Need Piano Advice

Discussion in 'Trumpet Discussion' started by bamajazzlady, Sep 9, 2015.

  1. bamajazzlady

    bamajazzlady Mezzo Forte User

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    How Many Here Double On Piano? Advice Needed

    I'm in a situation where due to medical issues trumpet is out of the question and I am leaning toward piano so I need advice on getting started and I need some suggestions on books as the short term goal is to self start without a teacher and the long term goal is to continue piano and hope to balance it with returning to trumpet in the distant future.
     
  2. breakup

    breakup Mezzo Piano User

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    Jun 19, 2015
    Central Pa.
    Re: How Many Here Double On Piano? Advice Needed

    The Willis Music co. publishes an Adult Piano Course under the name John Thompson, and I am sure other publishers have similar series. As you advance I would recommend "Scales, Chords & Arpeggios" by James Bastien. At some point you might want to look at a series for sight reading and the Hanon Virtuoso Piano by Schirmer, for when you have advanced even further.

    One advantage of learning the piano is that you will learn to read both clefts of the music, and reading music will be a head start when you are able to take up the trumpet.
     
  3. Newell Post

    Newell Post Piano User

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    "John Thompson's Modern Course for the Piano" is sort of the "Arban's" of piano.
     
  4. Comeback

    Comeback Forte User

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    Re: How Many Here Double On Piano? Advice Needed

    Sorry to hear about your medical condition, bamajazzlady. Best wishes to you concerning piano playing.
    Jim
     
  5. snazzypadgett

    snazzypadgett New Friend

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    Oct 13, 2009
    What style are you interested in playing? For Classical, there are many great pieces to learn that will start you on the path to accompanying.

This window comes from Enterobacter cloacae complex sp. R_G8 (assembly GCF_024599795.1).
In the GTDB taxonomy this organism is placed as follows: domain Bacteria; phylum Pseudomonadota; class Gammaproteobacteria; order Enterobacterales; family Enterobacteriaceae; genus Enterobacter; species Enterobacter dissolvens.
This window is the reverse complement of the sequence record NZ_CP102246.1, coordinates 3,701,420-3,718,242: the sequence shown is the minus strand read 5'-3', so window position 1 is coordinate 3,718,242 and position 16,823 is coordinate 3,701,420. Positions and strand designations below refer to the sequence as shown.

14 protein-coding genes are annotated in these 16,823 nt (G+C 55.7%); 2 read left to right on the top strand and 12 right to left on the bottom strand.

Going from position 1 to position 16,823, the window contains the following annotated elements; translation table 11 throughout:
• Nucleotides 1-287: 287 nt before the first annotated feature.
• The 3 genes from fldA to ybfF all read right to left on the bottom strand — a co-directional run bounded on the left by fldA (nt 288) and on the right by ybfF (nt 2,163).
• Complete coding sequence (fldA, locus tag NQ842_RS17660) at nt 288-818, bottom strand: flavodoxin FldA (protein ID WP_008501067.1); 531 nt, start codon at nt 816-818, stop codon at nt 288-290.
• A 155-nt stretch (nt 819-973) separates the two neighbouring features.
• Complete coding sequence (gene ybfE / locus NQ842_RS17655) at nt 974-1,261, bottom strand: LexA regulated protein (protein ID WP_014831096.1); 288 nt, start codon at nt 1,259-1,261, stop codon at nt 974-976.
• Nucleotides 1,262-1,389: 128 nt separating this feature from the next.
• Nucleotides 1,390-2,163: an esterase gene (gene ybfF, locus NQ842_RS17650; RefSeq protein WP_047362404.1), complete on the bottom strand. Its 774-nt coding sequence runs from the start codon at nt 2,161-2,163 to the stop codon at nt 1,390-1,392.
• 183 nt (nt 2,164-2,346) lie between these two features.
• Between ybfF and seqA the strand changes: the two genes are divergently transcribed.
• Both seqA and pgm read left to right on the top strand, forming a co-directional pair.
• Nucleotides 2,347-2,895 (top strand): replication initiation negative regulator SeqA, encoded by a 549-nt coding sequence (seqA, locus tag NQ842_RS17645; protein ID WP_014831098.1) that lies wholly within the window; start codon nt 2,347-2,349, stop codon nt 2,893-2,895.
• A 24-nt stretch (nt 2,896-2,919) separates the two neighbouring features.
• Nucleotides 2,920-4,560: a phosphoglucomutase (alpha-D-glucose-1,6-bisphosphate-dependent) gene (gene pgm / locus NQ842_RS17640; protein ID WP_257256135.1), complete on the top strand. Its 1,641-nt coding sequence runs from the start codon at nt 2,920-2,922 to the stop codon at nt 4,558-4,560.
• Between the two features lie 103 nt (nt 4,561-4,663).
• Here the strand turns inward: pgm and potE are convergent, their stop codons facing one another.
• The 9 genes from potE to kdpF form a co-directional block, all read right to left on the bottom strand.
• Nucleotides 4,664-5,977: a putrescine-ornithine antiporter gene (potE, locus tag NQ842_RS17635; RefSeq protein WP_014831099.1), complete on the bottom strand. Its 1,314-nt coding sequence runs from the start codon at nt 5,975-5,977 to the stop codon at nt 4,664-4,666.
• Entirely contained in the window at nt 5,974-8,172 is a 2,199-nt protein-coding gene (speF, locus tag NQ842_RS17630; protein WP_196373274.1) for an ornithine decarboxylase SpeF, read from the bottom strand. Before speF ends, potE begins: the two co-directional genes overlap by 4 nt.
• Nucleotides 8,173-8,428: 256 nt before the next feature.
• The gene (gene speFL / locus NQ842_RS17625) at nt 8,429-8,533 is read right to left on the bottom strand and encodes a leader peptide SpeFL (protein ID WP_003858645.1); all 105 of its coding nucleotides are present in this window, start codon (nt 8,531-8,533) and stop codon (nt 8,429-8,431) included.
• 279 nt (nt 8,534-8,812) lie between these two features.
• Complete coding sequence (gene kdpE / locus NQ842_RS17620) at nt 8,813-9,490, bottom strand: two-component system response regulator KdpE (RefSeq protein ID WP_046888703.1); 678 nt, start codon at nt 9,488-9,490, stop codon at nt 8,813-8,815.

For Jazz piano, I'd recommend this book by Mark Levine for a clear and thorough overview: The Jazz Piano Book: Mark Levine: 9780961470159: Amazon.com: Books
    For more in-depth jazz piano exercises and guides to various styles, check out this series by Bill Dobbins: The contemporary jazz pianist: A comprehensive approach to keyboard improvisation: Bill Dobbins: Amazon.com: Books The first volume (linked) should provide tons of great material to last a long time.

    Doubling is a great choice, kudos on your decision!
     
  6. akinsgre

    akinsgre Pianissimo User

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    Have you played before? There is a series called Alfred's Basic Adult piano course. It moves more quickly than most beginner books aimed towards kids. But it also starts at the beginning to make sure you learn fundamentals. Go to Piano World Piano & Digital Piano Forums | Forums powered by UBB.threads™ for the Piano version of TrumpetMaster (There is an Adult Beginner forum and a lot of really helpful people there).
     
  7. Sethoflagos

    Sethoflagos Utimate User

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  8. fels

    fels Piano User

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    Jun 8, 2008
    Colorado Springs
    Re: How Many Here Double On Piano? Advice Needed

    I assume you have access to a keyboard - if not - i would try a simple electronic keyboard to explore your interest. if it is successful you then can look into a real piano or upgraded electronic.
    In terms of training - you likely know the melody lines and notes (maybe the chords). I would start exploring by ear. Play around with the scales. Play around with what you already know from being a trumpet person. Your assumed experience with jazz should support the ear training. After you do this for a while you can then search for a technique series that suits you and your goals.
     
  9. Yamypappy

    Yamypappy New Friend

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    Jul 3, 2015
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    Unless you are a musical prodigy, playing the piano well is not something you can learn on your own. I studied piano for 7 years, then switched to organ. Didn't actually learn the trumpet until I was 40. The series I took lessons out of was John Schaum series. I think it is still around. Yes, it is written for children, but it does work. You don't have to know scales, as for trumpet, though learning them for trumpet helped my organ playing considerably. I agree with fels that you should get either a key board, or an electronic piano. The electronic piano will give you the most realistic effects, as it has the pedals and dynamic keying. In addition to simply playing the notes, the sustain pedal and the force you exert on the keys translates into proper phrasing and musicality. Spend a lot of time going up and down the scales (usually C) practicing bringing your thumb under so you don't have to stop just because you have run out of fingers. I still do that for warm ups.

    Here in Raleigh, piano teachers seem to be about everywhere. My grand daughter takes lessons from a teacher who comes to her house! We used to have to go to the teachers house. What will they think of next...

    Anyway, good luck, and keep making music.

    Wade
     
  10. johnande

    johnande Pianissimo User

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    Jun 3, 2009
    western Wyoming
    Bamajazzlady.... Sorry, no help from here BUT very sorry to learn that you have to discontinue your trumpet... I have enjoyed our PMs and your contributions to TM. Best of luck. JA
     

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